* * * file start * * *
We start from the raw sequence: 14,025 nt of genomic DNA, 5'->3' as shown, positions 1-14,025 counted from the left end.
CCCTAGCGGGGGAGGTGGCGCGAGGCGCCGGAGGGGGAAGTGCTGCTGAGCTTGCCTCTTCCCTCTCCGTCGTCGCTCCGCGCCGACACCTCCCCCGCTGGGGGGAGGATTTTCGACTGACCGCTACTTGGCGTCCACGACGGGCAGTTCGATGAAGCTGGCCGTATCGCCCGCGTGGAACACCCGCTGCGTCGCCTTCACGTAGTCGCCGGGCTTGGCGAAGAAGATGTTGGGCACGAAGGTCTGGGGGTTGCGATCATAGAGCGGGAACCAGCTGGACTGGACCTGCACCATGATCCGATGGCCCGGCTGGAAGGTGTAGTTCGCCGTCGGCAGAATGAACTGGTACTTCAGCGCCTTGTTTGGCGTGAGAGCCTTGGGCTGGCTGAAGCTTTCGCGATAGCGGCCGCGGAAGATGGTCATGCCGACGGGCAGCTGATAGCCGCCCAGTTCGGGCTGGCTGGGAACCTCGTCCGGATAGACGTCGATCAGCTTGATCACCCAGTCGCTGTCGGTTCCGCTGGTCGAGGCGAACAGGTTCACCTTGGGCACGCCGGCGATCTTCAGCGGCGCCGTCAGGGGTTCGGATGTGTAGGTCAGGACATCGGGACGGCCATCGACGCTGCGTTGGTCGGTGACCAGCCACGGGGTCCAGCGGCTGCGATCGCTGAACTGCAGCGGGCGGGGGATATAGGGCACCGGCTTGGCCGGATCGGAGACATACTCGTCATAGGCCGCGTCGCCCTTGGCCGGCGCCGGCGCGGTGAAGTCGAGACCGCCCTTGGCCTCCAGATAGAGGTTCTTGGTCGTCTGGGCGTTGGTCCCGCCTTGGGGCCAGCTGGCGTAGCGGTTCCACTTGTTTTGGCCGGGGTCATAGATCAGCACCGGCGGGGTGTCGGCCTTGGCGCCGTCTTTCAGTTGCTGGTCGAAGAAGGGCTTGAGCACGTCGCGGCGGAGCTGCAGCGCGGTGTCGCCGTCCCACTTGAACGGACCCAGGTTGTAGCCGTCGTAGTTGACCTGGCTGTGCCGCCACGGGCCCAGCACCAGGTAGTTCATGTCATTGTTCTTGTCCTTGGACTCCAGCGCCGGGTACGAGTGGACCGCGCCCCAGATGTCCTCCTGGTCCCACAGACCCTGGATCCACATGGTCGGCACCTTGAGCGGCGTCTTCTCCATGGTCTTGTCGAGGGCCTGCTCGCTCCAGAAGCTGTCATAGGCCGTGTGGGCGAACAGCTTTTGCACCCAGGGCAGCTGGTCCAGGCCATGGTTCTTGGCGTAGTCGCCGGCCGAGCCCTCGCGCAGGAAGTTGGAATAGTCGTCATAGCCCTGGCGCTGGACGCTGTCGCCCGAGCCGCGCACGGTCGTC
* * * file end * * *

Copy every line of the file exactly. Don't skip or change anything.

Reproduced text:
We start from the raw sequence: 14,025 nt of genomic DNA, 5'->3' as shown, positions 1-14,025 counted from the left end.
CCCTAGCGGGGGAGGTGGCGCGAGGCGCCGGAGGGGGAAGTGCTGCTGAGCTTGCCTCTTCCCTCTCCGTCGTCGCTCCGCGCCGACACCTCCCCCGCTGGGGGGAGGATTTTCGACTGACCGCTACTTGGCGTCCACGACGGGCAGTTCGATGAAGCTGGCCGTATCGCCCGCGTGGAACACCCGCTGCGTCGCCTTCACGTAGTCGCCGGGCTTGGCGAAGAAGATGTTGGGCACGAAGGTCTGGGGGTTGCGATCATAGAGCGGGAACCAGCTGGACTGGACCTGCACCATGATCCGATGGCCCGGCTGGAAGGTGTAGTTCGCCGTCGGCAGAATGAACTGGTACTTCAGCGCCTTGTTTGGCGTGAGAGCCTTGGGCTGGCTGAAGCTTTCGCGATAGCGGCCGCGGAAGATGGTCATGCCGACGGGCAGCTGATAGCCGCCCAGTTCGGGCTGGCTGGGAACCTCGTCCGGATAGACGTCGATCAGCTTGATCACCCAGTCGCTGTCGGTTCCGCTGGTCGAGGCGAACAGGTTCACCTTGGGCACGCCGGCGATCTTCAGCGGCGCCGTCAGGGGTTCGGATGTGTAGGTCAGGACATCGGGACGGCCATCGACGCTGCGTTGGTCGGTGACCAGCCACGGGGTCCAGCGGCTGCGATCGCTGAACTGCAGCGGGCGGGGGATATAGGGCACCGGCTTGGCCGGATCGGAGACATACTCGTCATAGGCCGCGTCGCCCTTGGCCGGCGCCGGCGCGGTGAAGTCGAGACCGCCCTTGGCCTCCAGATAGAGGTTCTTGGTCGTCTGGGCGTTGGTCCCGCCTTGGGGCCAGCTGGCGTAGCGGTTCCACTTGTTTTGGCCGGGGTCATAGATCAGCACCGGCGGGGTGTCGGCCTTGGCGCCGTCTTTCAGTTGCTGGTCGAAGAAGGGCTTGAGCACGTCGCGGCGGAGCTGCAGCGCGGTGTCGCCGTCCCACTTGAACGGACCCAGGTTGTAGCCGTCGTAGTTGACCTGGCTGTGCCGCCACGGGCCCAGCACCAGGTAGTTCATGTCATTGTTCTTGTCCTTGGACTCCAGCGCCGGGTACGAGTGGACCGCGCCCCAGATGTCCTCCTGGTCCCACAGACCCTGGATCCACATGGTCGGCACCTTGAGCGGCGTCTTCTCCATGGTCTTGTCGAGGGCCTGCTCGCTCCAGAAGCTGTCATAGGCCGTGTGGGCGAACAGCTTTTGCACCCAGGGCAGCTGGTCCAGGCCATGGTTCTTGGCGTAGTCGCCGGCCGAGCCCTCGCGCAGGAAGTTGGAATAGTCGTCATAGCCCTGGCGCTGGACGCTGTCGCCCGAGCCGCGCACGGTCGTC